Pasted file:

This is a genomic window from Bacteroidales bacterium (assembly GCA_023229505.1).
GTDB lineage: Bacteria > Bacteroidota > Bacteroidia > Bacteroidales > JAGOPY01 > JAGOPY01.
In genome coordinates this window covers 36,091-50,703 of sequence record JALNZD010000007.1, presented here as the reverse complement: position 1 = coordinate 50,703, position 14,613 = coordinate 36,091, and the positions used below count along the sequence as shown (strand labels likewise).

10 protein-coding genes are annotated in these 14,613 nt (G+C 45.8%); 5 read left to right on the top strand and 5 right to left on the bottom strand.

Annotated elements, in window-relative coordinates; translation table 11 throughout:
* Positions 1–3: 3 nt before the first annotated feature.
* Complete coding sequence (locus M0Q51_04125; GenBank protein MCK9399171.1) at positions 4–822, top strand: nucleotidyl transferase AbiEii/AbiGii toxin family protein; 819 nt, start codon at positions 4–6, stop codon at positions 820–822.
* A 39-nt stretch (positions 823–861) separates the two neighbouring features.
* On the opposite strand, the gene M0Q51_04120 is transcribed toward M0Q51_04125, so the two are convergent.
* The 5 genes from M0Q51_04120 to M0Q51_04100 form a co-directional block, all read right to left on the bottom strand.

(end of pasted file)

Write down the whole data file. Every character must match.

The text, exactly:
This is a genomic window from Bacteroidales bacterium (assembly GCA_023229505.1).
GTDB lineage: Bacteria > Bacteroidota > Bacteroidia > Bacteroidales > JAGOPY01 > JAGOPY01.
In genome coordinates this window covers 36,091-50,703 of sequence record JALNZD010000007.1, presented here as the reverse complement: position 1 = coordinate 50,703, position 14,613 = coordinate 36,091, and the positions used below count along the sequence as shown (strand labels likewise).

10 protein-coding genes are annotated in these 14,613 nt (G+C 45.8%); 5 read left to right on the top strand and 5 right to left on the bottom strand.

Annotated elements, in window-relative coordinates; translation table 11 throughout:
* Positions 1–3: 3 nt before the first annotated feature.
* Complete coding sequence (locus M0Q51_04125; GenBank protein MCK9399171.1) at positions 4–822, top strand: nucleotidyl transferase AbiEii/AbiGii toxin family protein; 819 nt, start codon at positions 4–6, stop codon at positions 820–822.
* A 39-nt stretch (positions 823–861) separates the two neighbouring features.
* On the opposite strand, the gene M0Q51_04120 is transcribed toward M0Q51_04125, so the two are convergent.
* The 5 genes from M0Q51_04120 to M0Q51_04100 form a co-directional block, all read right to left on the bottom strand.